   ρfuz does better but less forms are submitted as
    compared to ρavg
EXPERIMENTAL RESULTS –
MINIMUM FORM SIZE
   Effect of minimum form size – crawler performs
    better on larger forms

                                        Task 1 Performance with Different Minimum
                                                        Form Size
                                 4000     3735
                                                      78.9%
                                 3500                         3214       88.77%
                                                                                             88.96%
     Number of Form Submission




                                                     2950
                                 3000                                    2853     2800
                                                                                             2491
                                 2500
                                                                                                                 90%
                                 2000
                                                                                                      1560              Ntotal
                                                                                                                 1404
                                 1500                                                                                   Successes

                                 1000

                                 500

                                    0
                                                 2                   3                   4                   5
                                                                     Minimum Form Size
CONTRIBUTIONS
   Introduces HiWE, one of the first publicly available
    techniques for crawling the hidden web
   Introduces LITE, a technique to extract form data, by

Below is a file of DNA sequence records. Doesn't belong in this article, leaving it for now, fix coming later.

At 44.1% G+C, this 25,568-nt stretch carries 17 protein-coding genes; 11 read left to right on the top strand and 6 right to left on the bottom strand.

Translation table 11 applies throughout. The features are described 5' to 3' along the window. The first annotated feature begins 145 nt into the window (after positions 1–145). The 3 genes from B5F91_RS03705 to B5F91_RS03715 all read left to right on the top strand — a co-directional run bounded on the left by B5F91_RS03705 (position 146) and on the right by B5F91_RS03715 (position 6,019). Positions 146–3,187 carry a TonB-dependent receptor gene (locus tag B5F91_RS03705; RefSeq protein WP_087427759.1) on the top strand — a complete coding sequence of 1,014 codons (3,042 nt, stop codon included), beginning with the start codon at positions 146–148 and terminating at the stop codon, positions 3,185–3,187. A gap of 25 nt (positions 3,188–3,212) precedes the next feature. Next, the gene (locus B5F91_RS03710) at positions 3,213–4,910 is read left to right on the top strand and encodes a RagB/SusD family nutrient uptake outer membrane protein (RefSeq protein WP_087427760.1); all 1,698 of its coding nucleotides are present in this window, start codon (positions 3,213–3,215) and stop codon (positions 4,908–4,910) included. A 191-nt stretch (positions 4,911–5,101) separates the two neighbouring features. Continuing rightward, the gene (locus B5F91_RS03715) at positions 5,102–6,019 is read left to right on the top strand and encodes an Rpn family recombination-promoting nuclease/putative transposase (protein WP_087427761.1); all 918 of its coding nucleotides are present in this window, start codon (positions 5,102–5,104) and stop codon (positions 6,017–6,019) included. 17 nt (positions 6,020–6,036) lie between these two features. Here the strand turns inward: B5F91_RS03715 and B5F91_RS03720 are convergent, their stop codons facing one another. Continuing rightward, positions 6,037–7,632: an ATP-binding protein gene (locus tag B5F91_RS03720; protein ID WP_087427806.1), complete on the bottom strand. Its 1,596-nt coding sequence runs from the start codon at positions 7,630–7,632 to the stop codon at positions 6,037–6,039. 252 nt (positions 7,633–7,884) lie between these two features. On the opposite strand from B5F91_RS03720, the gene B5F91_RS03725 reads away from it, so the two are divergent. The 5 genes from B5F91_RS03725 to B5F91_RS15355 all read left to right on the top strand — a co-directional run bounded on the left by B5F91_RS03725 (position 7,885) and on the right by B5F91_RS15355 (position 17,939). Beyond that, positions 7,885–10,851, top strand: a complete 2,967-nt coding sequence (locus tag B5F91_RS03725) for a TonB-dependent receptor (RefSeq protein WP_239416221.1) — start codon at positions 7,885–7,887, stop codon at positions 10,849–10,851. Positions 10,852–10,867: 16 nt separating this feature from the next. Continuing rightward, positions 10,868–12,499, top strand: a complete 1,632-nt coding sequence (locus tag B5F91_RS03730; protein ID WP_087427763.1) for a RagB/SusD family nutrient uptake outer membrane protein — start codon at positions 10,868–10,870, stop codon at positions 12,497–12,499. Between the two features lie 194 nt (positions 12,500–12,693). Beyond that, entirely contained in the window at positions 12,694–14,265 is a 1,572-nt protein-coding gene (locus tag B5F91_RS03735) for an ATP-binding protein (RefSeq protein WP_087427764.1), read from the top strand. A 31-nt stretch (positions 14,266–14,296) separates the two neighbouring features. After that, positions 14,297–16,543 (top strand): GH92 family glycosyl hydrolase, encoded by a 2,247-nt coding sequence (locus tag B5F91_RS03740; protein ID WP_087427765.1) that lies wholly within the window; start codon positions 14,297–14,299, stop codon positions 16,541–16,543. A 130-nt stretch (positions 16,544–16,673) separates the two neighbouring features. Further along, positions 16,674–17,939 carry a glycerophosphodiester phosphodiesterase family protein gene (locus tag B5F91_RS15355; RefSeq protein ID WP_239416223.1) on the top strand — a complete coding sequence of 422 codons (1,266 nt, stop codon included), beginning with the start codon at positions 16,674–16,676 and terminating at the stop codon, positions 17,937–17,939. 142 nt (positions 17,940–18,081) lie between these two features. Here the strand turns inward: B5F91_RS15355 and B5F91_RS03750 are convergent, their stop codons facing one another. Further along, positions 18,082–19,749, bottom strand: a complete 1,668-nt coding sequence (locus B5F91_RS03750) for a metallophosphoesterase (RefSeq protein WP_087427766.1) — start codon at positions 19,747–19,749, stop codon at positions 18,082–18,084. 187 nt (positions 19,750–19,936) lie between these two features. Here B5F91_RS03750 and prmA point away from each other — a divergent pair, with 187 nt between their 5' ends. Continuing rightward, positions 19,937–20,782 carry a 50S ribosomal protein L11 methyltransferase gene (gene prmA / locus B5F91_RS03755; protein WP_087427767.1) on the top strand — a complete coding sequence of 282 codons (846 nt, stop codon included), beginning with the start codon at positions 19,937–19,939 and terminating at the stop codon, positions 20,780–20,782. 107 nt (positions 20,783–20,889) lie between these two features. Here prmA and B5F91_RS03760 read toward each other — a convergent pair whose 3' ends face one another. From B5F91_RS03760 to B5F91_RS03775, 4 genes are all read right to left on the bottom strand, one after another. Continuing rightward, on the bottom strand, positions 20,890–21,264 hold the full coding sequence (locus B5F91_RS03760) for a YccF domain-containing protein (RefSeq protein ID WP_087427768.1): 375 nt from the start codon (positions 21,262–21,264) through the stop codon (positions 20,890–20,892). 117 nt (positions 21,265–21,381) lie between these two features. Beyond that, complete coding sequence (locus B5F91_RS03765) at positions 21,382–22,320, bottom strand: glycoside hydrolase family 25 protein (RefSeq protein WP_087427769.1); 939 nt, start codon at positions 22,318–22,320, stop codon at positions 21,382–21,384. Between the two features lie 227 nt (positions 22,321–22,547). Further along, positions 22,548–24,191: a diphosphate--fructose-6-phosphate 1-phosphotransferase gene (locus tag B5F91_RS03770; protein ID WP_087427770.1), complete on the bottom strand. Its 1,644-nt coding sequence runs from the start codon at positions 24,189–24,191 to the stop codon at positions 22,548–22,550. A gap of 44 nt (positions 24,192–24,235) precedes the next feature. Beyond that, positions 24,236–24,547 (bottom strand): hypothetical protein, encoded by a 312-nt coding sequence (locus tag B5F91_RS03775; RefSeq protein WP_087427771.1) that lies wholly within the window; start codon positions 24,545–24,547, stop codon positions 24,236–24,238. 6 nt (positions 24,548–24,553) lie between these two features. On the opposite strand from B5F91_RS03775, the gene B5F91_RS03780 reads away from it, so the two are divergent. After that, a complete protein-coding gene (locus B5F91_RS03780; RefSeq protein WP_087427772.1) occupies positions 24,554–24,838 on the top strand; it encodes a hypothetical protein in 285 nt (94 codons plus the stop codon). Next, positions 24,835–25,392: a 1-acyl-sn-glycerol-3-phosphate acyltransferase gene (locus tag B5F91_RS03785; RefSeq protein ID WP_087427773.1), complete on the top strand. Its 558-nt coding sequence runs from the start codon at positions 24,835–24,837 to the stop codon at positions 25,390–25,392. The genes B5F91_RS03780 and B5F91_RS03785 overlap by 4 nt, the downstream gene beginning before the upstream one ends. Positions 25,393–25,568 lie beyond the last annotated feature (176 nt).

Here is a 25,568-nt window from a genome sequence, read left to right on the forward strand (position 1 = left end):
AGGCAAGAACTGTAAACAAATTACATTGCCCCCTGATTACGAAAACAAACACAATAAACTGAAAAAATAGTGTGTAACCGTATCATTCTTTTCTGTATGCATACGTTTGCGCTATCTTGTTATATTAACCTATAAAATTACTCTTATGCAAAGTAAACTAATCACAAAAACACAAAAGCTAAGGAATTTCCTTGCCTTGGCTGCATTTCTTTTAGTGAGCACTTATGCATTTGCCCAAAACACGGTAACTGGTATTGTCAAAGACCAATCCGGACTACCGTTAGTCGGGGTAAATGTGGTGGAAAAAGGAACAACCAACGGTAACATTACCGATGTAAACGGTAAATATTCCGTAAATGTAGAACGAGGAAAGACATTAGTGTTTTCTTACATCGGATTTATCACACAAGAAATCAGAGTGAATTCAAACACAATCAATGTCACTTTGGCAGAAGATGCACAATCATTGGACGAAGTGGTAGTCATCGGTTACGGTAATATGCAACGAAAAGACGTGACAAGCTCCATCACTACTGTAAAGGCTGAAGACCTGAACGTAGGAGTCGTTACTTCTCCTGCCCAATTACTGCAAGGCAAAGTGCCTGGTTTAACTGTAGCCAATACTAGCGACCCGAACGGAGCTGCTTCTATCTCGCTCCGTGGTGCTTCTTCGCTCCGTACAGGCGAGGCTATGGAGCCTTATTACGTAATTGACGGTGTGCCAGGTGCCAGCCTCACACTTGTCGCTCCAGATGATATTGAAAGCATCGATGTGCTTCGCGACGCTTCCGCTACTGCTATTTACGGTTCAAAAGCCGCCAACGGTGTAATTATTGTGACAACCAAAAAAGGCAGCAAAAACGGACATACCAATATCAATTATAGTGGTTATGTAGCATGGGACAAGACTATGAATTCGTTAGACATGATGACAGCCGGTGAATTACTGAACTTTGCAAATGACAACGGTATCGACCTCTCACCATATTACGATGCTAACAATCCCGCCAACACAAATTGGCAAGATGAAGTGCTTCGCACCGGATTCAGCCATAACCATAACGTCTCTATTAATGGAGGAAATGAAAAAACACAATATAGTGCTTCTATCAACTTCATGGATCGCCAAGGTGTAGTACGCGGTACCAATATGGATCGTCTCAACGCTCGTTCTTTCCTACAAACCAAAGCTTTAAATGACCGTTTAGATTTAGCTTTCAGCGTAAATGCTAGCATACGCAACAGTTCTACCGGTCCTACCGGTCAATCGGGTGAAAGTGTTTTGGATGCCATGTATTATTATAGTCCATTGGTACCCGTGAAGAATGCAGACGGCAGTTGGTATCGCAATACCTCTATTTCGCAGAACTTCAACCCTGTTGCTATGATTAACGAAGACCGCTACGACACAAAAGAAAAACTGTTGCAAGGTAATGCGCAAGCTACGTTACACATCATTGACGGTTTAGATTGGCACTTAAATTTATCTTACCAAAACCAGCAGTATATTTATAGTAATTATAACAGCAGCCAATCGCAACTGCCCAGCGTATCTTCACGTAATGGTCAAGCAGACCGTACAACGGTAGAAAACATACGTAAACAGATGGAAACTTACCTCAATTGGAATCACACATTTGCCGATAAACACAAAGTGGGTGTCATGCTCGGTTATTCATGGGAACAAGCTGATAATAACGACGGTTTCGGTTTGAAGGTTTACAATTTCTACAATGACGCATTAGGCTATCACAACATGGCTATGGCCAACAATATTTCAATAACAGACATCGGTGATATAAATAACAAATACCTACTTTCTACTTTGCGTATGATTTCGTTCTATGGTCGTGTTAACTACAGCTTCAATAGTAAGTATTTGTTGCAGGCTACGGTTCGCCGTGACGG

incorporating the physical layout of the HTML page
     Techniques  prior to this were based on pattern recognition of
      the underlying HTML
PROS
 Defines clear performance metric from which to
  analyze the crawler‟s efficiency
 Points out known limitations of technique from
  which future work can be done
 Directs readers to technical report which
  provides more detailed explanation of HiWE
  implementation
CONS
 Not an automatic approach, requires human
  intervention
 Task-specific
       Requires creation of LVS table per task
   Technique has lots of limitations
     Can only retrieve search results from HTML based
      forms
     Cannot support forms that is driven by Javascript
      events e.g. onclick, onselect
   No mention of whether forms submitted through
    HTTP post were stored/indexed
RELATED WORK
   USC ISI Extract Data from Web (1999 - 2001) [7, 8]
       Describe relevant information on web page with a formal
        grammar and automatically adapt to web page changes
   Research at UCLA (2005) [4]
       Adaptive approach – automatically generate queries by
        examining results from previous queries
   Google‟s Deep-Web Crawler (2008) [1]
       Select only a small number of input combinations that
        provides good coverage of content in underlying database
        and adds the resulting HTML pages into a search engine
        index
   DeepPeep [6]
       Tracks 45,000 forms across 7 domains and allows users to
        search for these forms
Q&A
REFERENCES
[1] J. Madhavan, D. Ko, Ł. Kot, V. Ganapathy, A. Rasmussen, & A. Halev, “Google‟s
    Deep-Web Crawl,” Proceedings of the VLDB Endowment, 2008. Available:
    http://www.cs.cornell.edu/~lucja/Publications/I03.pdf. [Accessed June 13, 2010]
[2] C. Mattmann, “Characterizing the Web,” Available:
    http://sunset.usc.edu/classes/cs572_2010/Characterizing_the_Web.ppt. [Accessed
    May 19, 2010]
[3] C. Mattmann, “Query Models,” Available:
    http://sunset.usc.edu/classes/cs572_2010/Query_Models.ppt. [Accessed June 10,
    2010]
[4] A. Ntoulas, P. Zerfos, & J. Cho, “Downloading Textual Hidden Web Content by
    Keyword Queries,” Proceedings of the Joint Conference on Digital Libraries, June
    2005. Available: http://oak.cs.ucla.edu/~cho/papers/ntoulas-hidden.pdf.
    [Accessed June 13, 2010]
[5] A. Wright, “Exploring a „Deep Web‟ That Google Can‟t Grasp,” The New York
    Times, February 22, 2009. Available:
    http://www.nytimes.com/2009/02/23/technology/internet/23search.html?_r=1&th
    &emc=th. [Accessed June 1, 2010]
[6] DeepPeep beta, Available: http://www.deeppeep.org/index.jsp
[7] C. A. Knoblock, K. Lerman, S. Minton, & I. Muslea, “Accurately and Reliably
    Extracting Data from the Web: A Machine Learning Approach,” IEEE Data
    Engineering Bulletin, 1999. Available: http://www.isi.edu/~muslea/PS/deb-2k.pdf.
    [Accessed June 28, 2010]
[8] C. A. Knoblock, S. Minton, & I. Muslea,” Hierarchical Wrapper Induction for
    Semistructured Information Sources,” Journal of Autonomous Agents and Multi-
    Agent Systems, 2001. Available: http://www.isi.edu/~muslea/PS/jaamas-2k.pdf.
    [Accessed June 28, 2010]